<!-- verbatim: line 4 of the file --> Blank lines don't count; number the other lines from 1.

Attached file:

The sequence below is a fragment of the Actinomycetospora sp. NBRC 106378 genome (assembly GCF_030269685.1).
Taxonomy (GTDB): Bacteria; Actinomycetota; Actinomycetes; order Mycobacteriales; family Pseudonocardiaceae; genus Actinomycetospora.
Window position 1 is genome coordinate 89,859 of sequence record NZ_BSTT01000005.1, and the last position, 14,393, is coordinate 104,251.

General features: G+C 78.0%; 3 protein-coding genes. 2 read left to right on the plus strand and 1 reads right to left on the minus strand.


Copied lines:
General features: G+C 78.0%; 3 protein-coding genes. 2 read left to right on the plus strand and 1 reads right to left on the minus strand.